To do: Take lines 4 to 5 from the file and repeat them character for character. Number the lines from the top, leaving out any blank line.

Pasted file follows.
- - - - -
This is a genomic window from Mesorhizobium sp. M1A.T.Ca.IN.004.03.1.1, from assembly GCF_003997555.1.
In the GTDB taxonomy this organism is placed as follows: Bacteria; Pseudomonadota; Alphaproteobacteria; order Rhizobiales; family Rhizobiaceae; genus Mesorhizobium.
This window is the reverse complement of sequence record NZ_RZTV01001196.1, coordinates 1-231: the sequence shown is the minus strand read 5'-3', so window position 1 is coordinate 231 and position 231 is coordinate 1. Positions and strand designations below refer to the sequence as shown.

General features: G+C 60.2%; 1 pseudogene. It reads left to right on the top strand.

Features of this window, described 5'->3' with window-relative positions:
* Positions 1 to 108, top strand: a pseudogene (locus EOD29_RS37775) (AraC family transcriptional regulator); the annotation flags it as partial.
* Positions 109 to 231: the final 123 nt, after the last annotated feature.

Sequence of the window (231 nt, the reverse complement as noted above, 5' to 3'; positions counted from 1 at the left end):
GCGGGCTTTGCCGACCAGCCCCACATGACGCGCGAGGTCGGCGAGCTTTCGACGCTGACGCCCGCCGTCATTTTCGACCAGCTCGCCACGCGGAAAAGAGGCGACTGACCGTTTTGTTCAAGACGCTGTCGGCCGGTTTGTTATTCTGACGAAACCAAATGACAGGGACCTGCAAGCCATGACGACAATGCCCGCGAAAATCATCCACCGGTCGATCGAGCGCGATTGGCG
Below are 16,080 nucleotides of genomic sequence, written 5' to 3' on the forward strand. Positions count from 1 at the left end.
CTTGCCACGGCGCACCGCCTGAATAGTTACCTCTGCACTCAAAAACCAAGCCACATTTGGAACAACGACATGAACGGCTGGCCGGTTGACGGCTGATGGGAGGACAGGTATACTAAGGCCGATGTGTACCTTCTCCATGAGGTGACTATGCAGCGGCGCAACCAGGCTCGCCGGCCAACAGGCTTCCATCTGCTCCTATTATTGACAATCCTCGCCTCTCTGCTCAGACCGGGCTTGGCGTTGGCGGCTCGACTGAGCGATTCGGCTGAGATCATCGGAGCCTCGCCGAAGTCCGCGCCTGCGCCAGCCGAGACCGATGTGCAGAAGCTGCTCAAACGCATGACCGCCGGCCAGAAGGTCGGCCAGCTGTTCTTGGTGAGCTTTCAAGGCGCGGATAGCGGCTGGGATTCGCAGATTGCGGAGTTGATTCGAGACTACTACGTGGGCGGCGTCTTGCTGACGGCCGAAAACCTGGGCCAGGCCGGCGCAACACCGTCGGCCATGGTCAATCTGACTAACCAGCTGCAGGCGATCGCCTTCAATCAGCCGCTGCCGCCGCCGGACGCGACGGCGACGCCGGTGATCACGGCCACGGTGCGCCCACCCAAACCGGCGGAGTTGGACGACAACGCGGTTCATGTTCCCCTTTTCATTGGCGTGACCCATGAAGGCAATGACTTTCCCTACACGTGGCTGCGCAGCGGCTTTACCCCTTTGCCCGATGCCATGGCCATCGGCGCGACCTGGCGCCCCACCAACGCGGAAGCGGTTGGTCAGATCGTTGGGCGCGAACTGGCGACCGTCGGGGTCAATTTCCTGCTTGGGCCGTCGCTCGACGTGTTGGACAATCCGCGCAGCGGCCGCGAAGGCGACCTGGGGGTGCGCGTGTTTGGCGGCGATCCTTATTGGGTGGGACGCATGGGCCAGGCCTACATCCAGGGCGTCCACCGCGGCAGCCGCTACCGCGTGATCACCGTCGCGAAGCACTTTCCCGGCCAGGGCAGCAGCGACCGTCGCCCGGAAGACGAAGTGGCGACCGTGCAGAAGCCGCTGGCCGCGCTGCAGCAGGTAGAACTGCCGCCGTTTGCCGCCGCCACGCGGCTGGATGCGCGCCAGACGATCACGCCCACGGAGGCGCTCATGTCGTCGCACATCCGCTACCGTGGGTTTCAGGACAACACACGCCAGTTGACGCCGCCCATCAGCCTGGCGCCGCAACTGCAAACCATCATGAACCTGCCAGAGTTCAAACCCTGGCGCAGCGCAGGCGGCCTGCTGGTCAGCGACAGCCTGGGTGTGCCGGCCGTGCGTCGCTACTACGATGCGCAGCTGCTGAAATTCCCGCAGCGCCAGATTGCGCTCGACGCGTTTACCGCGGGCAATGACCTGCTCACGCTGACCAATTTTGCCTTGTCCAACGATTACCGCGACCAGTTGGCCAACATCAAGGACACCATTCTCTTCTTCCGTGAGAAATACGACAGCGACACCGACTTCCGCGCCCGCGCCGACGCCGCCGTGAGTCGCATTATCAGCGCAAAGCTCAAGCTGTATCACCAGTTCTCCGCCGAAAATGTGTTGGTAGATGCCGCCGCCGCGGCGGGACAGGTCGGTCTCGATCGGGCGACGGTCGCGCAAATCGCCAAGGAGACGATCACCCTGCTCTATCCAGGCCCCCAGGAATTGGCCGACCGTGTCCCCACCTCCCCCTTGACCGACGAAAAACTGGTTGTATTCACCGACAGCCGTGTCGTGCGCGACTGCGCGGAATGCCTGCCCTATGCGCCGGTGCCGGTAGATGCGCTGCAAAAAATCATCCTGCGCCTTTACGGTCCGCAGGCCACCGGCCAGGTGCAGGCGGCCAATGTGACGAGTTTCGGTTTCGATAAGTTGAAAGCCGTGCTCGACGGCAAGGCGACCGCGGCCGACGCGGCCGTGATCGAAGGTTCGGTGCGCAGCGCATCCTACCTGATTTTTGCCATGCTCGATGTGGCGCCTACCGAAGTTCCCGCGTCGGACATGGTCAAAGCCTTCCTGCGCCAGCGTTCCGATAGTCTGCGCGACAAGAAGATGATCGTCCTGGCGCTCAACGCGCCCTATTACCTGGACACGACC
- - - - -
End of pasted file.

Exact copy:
General features: G+C 60.2%; 1 pseudogene. It reads left to right on the top strand.

Features of this window, described 5'->3' with window-relative positions: